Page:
Here's another quick shot of our washing station. Yes, those are my shoes. Yes, I garden in bare feet. I'm sure this is some sort of 'no-no' on the FDA list of horrible things. Luckily, our CSA members understand how silly something like that is. Gardening in bare feet is one of life's great pleasures. If you have a garden, take your shoes off. You'll never want to put them on again.

Here is a teaser. I harvested these sungold tomatoes this morning to jump start the plants. This is what I got out of 60 feet. We pick this first initial planting and there isn't enough to put in the shares. But this tells the plants to kick it into high gear. Remember that a plant's purpose is not to feed humans, but to produce little baby plants to carry on the gene pool. Picking the tomatoes makes the plant think it has to produce more 'offspring' before winter and it goes into high gear. Almost all plants that fruit are like this.


Filling the rinsing station at 4 am.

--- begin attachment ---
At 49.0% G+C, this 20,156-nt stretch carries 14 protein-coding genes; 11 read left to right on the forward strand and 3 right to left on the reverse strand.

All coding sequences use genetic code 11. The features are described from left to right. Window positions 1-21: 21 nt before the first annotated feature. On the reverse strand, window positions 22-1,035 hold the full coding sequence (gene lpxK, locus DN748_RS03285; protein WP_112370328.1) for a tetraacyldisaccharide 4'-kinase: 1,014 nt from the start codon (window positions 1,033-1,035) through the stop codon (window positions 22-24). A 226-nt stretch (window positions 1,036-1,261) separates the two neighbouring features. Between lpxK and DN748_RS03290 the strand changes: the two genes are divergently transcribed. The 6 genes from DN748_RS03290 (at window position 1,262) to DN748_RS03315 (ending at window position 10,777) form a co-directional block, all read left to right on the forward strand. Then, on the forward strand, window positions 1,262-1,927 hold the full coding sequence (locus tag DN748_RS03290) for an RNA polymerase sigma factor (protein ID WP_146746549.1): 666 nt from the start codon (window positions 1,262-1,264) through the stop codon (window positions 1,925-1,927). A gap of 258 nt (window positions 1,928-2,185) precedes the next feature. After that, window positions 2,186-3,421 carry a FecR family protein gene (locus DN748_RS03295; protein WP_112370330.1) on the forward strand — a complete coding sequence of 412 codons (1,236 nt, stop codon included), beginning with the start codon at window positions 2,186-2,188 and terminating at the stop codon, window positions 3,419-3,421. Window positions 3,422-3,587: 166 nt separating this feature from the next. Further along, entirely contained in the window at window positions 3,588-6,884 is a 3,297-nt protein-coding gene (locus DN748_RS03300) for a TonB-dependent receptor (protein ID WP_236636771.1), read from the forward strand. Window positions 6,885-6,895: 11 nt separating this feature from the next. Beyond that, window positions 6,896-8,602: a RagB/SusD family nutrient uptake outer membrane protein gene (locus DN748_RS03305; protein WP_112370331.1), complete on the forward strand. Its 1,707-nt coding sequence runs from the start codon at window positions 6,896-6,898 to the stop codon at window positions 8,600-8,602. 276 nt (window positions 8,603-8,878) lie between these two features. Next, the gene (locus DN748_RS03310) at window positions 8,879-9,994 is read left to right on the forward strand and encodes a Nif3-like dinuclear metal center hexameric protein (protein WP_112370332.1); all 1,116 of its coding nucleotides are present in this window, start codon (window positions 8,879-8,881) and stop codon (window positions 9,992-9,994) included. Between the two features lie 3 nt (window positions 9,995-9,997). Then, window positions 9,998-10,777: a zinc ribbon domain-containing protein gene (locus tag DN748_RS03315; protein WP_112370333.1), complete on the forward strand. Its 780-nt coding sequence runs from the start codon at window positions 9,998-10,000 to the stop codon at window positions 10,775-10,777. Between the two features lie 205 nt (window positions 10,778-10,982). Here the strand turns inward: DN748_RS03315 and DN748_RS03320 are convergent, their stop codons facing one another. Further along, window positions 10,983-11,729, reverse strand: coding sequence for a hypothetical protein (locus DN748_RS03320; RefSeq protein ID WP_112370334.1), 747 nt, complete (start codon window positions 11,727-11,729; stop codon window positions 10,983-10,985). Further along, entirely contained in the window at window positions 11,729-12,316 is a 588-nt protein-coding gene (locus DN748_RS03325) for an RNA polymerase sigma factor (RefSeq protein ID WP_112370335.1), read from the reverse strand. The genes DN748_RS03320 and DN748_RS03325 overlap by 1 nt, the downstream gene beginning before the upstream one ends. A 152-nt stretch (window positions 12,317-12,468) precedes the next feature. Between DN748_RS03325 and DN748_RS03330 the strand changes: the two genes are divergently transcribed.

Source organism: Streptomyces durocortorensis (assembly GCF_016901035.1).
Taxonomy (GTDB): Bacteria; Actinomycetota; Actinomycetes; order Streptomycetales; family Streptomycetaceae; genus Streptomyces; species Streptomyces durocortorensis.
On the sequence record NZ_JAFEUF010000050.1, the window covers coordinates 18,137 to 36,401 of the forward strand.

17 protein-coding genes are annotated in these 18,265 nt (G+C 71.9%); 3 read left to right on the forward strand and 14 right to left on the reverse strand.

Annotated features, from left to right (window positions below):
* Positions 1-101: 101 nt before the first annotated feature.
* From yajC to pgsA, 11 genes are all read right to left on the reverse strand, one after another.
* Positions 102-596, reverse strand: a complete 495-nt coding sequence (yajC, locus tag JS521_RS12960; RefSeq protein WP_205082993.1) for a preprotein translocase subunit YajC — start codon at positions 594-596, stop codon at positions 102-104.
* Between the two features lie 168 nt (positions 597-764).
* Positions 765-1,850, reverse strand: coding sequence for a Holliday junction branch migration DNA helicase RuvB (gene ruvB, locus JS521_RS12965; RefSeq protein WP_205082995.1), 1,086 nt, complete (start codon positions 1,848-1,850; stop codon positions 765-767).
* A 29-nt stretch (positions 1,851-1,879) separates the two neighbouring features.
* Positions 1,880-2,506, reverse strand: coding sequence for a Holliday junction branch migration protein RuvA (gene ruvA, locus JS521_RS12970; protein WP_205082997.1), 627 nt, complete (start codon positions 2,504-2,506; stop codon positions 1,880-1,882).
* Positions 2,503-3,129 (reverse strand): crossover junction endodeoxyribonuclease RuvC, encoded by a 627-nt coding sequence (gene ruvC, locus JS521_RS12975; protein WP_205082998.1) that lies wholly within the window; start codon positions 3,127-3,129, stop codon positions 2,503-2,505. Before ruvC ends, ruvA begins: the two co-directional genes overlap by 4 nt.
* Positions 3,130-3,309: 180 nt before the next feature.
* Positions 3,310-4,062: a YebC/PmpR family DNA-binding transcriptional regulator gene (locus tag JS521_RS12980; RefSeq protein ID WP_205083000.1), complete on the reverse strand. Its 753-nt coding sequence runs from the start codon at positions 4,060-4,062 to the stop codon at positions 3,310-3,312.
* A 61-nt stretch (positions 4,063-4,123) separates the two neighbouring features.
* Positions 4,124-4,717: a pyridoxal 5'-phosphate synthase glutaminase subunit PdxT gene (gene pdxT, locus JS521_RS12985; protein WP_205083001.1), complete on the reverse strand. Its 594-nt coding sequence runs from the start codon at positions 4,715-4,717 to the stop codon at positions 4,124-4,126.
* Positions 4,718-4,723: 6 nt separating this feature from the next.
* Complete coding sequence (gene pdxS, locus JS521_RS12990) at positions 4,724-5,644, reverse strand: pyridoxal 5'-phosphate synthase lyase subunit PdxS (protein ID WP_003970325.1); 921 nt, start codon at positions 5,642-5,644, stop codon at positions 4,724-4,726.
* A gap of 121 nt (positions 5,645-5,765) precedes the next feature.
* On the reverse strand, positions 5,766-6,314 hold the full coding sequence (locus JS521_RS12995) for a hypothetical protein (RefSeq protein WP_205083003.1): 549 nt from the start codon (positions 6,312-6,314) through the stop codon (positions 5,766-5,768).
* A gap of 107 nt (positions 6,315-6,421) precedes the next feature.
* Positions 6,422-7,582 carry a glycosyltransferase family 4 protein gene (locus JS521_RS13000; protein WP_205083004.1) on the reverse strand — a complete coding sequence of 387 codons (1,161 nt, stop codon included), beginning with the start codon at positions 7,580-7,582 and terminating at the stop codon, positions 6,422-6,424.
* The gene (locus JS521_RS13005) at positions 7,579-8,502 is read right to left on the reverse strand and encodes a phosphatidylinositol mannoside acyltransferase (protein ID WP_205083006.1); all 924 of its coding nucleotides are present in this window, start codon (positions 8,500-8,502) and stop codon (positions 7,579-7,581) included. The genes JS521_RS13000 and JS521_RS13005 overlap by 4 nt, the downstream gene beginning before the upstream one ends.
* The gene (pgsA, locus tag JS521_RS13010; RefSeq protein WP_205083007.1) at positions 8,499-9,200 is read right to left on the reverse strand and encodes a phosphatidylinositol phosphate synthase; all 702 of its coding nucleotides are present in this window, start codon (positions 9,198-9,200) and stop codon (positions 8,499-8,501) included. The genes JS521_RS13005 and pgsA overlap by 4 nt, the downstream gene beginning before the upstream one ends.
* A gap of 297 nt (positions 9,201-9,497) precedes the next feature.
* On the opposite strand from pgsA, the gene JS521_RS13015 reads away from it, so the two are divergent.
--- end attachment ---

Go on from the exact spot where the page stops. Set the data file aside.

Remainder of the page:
New this week, Provider Green Beans! Wahoo! Harvesting last night I was eating the breakage. (That's my name for the ones that don't come off clean.) And I started thinking that green beans are yet another example of how local, fresh, beyond organic food is just better. I pity anyone who has to purchase green beans from the store. There is no comparison in taste (or nutrients but that's more amorphous to your brain). Check out our recipe page (link at the right) for ideas on preparation. In our house we just saute them lightly with some scapes and olive oil or butter and then sprinkle them lightly with salt and pepper. That's assuming they make it to the house and pan without being eaten raw.